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The University of Southampton
TAG 2016 Southampton

S19. Praxis and Practice. Reflecting on Fieldwork, Data and Approaches to Sites and Landscapes

TAG19
Session sponsored by Allied Associates geophysical ltd

Session organizer:

Kristian Strutt (University of Southampton, kds@soton.ac.uk)

Session abstract:

Praxis, the process by which a theory or skill is enacted and realised, is a central principle in archaeological fieldwork and our approach to monuments, sites and landscapes. Beyond the notion of practice as the application of a method, or the habitual and expected way of carrying out a task, praxis embodies the approach of ‘theory plus action’ and reflection on the way in which we practice. This aspect of research permeates our approach to fieldwork, from informing research objectives, data collection through survey, remote sensing and excavation, to the analysis and interpretation of data, and representing the results of this to other colleagues and professionals.

This session provides a forum for presenting the results of projects centred on archaeological fieldwork of sites and landscapes, or following particular themes based on site or monument type or period. The focus should be on the relationship between how archaeologists apply methodologies in fieldwork and data analysis, how skills are developed and realised, and how these affect our interpretation of archaeological sites and landscapes. This includes how we approach the archaeological record in terms of objectives in fieldwork, how we perceive field skills, and how practice becomes entrenched or can be questioned and changed, and how we reflect on our actions during field research. In addition approaches to data analysis and interpretation can be considered. How do we approach data processing, analysis and interpretation, and how do we reflect on the results of fieldwork?

Methods of research can include remotely sensed data, photogrammetry, laser scanning, geophysical survey, topographic survey, building survey, geomorphological analysis and excavation, or the integration of different methods in the analysis of sites and landscapes. Discourse can focus on a particular component of a field project, or present the broad approach for a field project, reflecting on how our theories and assumptions can entrench our ideas, and how developing theories and approaches to fieldwork, data processing and analysis can enrich field research.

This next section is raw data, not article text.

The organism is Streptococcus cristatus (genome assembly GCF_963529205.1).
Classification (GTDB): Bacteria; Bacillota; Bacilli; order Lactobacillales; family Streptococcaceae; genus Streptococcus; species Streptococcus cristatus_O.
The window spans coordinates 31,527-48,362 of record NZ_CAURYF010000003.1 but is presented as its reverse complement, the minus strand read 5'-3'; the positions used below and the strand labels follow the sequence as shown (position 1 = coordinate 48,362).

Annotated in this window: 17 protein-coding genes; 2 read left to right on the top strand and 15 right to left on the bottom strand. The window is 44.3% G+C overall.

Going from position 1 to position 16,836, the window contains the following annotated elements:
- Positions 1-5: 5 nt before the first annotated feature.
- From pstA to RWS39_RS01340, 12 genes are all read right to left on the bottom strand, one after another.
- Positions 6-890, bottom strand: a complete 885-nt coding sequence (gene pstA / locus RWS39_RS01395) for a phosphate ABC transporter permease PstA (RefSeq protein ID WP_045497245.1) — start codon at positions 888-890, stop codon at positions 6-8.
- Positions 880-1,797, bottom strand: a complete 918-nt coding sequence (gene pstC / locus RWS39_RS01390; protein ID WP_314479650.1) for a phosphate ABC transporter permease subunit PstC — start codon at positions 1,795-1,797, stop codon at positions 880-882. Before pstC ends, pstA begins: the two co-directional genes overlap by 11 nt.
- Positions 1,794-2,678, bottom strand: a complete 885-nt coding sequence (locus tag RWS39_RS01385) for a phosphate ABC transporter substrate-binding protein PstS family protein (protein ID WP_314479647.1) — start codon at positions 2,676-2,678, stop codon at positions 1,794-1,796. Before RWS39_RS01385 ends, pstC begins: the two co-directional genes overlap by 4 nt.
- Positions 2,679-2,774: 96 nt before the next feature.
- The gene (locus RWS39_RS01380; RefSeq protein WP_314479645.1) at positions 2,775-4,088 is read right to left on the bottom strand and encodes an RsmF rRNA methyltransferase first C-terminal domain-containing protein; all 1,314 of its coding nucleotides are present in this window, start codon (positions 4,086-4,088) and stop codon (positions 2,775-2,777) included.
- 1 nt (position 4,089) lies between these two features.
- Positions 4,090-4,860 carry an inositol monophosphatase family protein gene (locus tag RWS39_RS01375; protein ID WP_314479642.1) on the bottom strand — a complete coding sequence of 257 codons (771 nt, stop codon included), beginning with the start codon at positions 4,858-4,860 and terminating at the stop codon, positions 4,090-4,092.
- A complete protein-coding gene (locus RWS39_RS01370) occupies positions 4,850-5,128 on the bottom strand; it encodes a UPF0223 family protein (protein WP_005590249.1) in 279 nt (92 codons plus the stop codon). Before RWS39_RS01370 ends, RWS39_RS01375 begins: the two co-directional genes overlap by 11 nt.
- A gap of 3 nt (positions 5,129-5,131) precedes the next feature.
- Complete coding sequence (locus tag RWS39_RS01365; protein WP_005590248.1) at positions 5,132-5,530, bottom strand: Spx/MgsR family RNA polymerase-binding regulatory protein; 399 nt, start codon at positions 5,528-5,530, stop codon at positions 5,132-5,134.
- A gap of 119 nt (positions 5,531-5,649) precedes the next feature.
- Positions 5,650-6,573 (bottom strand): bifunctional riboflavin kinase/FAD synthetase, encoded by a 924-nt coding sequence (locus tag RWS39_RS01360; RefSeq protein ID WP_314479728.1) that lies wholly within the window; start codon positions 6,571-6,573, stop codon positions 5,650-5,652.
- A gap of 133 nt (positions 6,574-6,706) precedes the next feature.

Contributor Abstracts:

Landscapes of character and significance: reflections on multi-disciplinary archaeological survey projects

Jonathan Last (Historic England)

Historic England and its previous incarnation, English Heritage, have over many years undertaken landscape survey projects using various combinations of archaeological techniques, often motivated by heritage protection objectives. Drawing on a recent review of some of these projects, my paper considers how their objectives, methodologies and resources influence the kinds of narrative that emerge from them, and how a more radical approach to the idea of landscape could help open up new forms of historical understanding that are relevant to current social and political concerns.

Beyond the 3rd Dimension - Forgotten Wrecks in Praxis

Brandon Mason (Maritime Archaeology Trust)

In recent years the Maritime Archaeology Trust has benefited from the latest advances in computer vision and digital presentation to drive home the impact of our work while also gathering vast quantities of site data. This paper will demonstrate how the MAT’s approach to underwater recording has developed over a period of decades by using a number of case study sites and visualisations while also examining how this has gradually shaped our expectations of a site record and its interpretation. Reliance on an inherently optical approach can embed practical and praxial limitations, but by recognising these the possibility to better employ the advantages of 3D recording methods, which can provide unique opportunities to present, discuss and collaborate on our results, within a thematic research project can be achieved. Adopting and exploring underwater visualisation initiatives over the past five years has greatly expanded our capacity to record and disseminate submerged cultural heritage. The Forgotten Wrecks of the First World War project running from 2014 to 2018 and funded by the Heritage Lottery Fund has been a major driver for the application and development of the latest visualisation techniques applied to the underwater environments in which we work. This paper will show the wide range of tools that are being utilised, such as virtual reality and mobile exhibition spaces, to demonstrate how data capture, processing and visualisation can be seen as an important part of an integrated thematic interpretation.